Our results showed that mean length of stay (LOS) 56.1% lower for patients who had participated in the FACT Plus intensive multimodal group programme than it was for patients in the control group. After the 12-month observation period, we observed a limited saving of about €4000 per patient with regard to the total mental healthcare costs in the intervention group compared to the control group. The outcomes may be the product of various factors within an assertive and integrated approach, especially a welcoming environment, psychoeducation, the promotion of adherence, the involvement of families, and the strong fellow-feeling between the patients themselves.
As the number of admissions did not differ significantly between the two groups, we might state that while similar numbers of patients from the two groups were hospitalized during the observation period, the LOS in the intervention group was considerably shorter. A possible explanation is that patients in the intervention group were in more frequent touch with their healthcare workers and could more quickly be discharged back to the FACT Plus programme. Once back in FACT Plus, they could then be monitored more closely. It is also possible that this closer contact resulted in fewer – zero versus nine – compulsory admissions, a subcategory of admissions which indicates high illness severity and low treatment adherence [14, 15].
Comparison of our study with the studies in Germany and England [10, 12] reveals similarities and differences regarding the programmes themselves and their study designs. First, the content of each programme was very similar, focusing on psychoeducation on the psychiatric condition, and also on adherence and preventing rehospitalization. Second, while the English programme was provided to individual patients, our programme and the German programme were provided in groups. Third, while the German programme lasted for 4 to 5 months, the English one was extended to 18 months, and ours lasted for between nine and 12 months. The study designs also differed: while we chose a quasi-experimental non-randomized controlled study, the German study used block randomization to allocate patients to the intervention group or control group, and the English study used a pre-post design. Despite these differences, however, the three studies had comparable results.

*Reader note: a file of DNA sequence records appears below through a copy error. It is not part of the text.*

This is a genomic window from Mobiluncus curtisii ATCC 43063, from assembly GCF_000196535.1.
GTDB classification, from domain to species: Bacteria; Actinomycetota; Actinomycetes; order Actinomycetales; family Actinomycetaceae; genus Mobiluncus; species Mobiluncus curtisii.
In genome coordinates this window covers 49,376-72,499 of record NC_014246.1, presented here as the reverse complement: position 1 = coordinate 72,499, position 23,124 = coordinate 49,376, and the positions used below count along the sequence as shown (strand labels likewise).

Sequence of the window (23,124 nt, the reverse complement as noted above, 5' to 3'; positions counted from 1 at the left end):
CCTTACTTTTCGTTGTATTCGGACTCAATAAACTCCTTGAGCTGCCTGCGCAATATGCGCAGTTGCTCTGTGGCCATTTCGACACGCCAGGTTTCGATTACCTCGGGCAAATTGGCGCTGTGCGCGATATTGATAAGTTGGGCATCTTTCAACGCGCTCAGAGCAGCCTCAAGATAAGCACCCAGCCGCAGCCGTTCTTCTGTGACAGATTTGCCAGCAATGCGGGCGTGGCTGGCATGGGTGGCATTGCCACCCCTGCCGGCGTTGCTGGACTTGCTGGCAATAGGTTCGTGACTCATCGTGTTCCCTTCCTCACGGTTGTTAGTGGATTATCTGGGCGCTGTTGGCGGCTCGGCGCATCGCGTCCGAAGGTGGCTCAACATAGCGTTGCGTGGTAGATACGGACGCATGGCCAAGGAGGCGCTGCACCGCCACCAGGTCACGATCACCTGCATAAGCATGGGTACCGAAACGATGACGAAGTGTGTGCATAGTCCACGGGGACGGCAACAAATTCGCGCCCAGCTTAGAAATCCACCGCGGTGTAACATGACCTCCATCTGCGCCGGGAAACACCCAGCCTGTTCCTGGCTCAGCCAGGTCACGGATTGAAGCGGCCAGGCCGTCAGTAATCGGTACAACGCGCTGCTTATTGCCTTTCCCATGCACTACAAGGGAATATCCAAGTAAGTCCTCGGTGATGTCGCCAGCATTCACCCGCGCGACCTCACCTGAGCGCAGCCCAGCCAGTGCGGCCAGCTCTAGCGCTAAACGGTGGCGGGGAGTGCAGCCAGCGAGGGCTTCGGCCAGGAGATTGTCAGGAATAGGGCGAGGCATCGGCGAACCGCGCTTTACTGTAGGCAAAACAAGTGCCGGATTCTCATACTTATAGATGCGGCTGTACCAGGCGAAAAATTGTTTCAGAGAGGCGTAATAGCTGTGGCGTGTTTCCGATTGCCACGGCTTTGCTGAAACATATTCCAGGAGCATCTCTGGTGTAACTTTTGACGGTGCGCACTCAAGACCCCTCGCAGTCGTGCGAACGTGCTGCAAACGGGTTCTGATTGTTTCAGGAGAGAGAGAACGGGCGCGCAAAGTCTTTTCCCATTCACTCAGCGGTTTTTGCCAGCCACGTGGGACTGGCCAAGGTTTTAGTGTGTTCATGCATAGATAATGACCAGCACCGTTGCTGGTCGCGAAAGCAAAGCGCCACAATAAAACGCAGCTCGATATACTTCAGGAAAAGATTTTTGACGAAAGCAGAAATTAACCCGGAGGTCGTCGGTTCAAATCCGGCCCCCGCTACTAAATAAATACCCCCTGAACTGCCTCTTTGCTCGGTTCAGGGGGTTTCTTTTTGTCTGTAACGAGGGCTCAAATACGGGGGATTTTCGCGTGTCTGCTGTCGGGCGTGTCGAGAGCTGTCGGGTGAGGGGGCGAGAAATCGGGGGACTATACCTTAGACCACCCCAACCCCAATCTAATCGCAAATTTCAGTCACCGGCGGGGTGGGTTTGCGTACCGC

Strengths and limitations
This study included patients who were difficult to engage in treatment and care, and who would probably have been even more difficult to include in research studies. It was designed with a minimum of exclusion criteria, and was carried out in the context of routine daily FACT. At the design stage we considered the advantages and disadvantages of randomization, and particularly wished to avoid selection bias, which would have arisen if any of the most seriously ill patients had not been included because they refused to sign the informed consent form. For this reason we accepted the disadvantage of non-randomized allocation to the intervention group and control group. Despite this, the number of patients enrolled in this pilot study remained rather small and a larger sample size would be required for more definitive answers.
In the sensitivity analyses – which left out 1.) control patients who had were already been admitted at the start of the observation period and 2.) the control group patient had been in hospital for more than 300 days during the observation period – the outcomes with regard to LOS were only moderately attenuated, but did not change essentially. However, the outcomes with regard to costs were considerably attenuated in the sensitivity analyses.